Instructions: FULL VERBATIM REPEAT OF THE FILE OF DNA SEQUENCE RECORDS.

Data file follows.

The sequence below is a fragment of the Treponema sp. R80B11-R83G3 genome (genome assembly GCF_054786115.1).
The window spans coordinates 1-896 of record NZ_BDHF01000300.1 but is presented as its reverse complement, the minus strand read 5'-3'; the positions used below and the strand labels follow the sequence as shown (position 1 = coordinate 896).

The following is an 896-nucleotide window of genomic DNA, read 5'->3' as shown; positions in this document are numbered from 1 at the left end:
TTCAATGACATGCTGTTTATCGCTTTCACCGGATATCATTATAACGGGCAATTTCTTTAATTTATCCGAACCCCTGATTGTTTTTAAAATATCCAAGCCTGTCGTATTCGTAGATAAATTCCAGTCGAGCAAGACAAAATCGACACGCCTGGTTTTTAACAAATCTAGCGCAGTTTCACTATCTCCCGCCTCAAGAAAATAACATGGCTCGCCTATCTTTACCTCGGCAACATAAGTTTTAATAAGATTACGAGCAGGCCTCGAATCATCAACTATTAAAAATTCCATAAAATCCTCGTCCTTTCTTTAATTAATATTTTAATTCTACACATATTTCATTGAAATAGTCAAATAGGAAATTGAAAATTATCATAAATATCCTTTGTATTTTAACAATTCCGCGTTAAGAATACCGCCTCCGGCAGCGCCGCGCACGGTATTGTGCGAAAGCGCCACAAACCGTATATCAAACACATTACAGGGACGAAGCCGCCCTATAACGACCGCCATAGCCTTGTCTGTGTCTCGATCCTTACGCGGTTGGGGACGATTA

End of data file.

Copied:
The sequence below is a fragment of the Treponema sp. R80B11-R83G3 genome (genome assembly GCF_054786115.1).
The window spans coordinates 1-896 of record NZ_BDHF01000300.1 but is presented as its reverse complement, the minus strand read 5'-3'; the positions used below and the strand labels follow the sequence as shown (position 1 = coordinate 896).

The following is an 896-nucleotide window of genomic DNA, read 5'->3' as shown; positions in this document are numbered from 1 at the left end:
TTCAATGACATGCTGTTTATCGCTTTCACCGGATATCATTATAACGGGCAATTTCTTTAATTTATCCGAACCCCTGATTGTTTTTAAAATATCCAAGCCTGTCGTATTCGTAGATAAATTCCAGTCGAGCAAGACAAAATCGACACGCCTGGTTTTTAACAAATCTAGCGCAGTTTCACTATCTCCCGCCTCAAGAAAATAACATGGCTCGCCTATCTTTACCTCGGCAACATAAGTTTTAATAAGATTACGAGCAGGCCTCGAATCATCAACTATTAAAAATTCCATAAAATCCTCGTCCTTTCTTTAATTAATATTTTAATTCTACACATATTTCATTGAAATAGTCAAATAGGAAATTGAAAATTATCATAAATATCCTTTGTATTTTAACAATTCCGCGTTAAGAATACCGCCTCCGGCAGCGCCGCGCACGGTATTGTGCGAAAGCGCCACAAACCGTATATCAAACACATTACAGGGACGAAGCCGCCCTATAACGACCGCCATAGCCTTGTCTGTGTCTCGATCCTTACGCGGTTGGGGACGATTA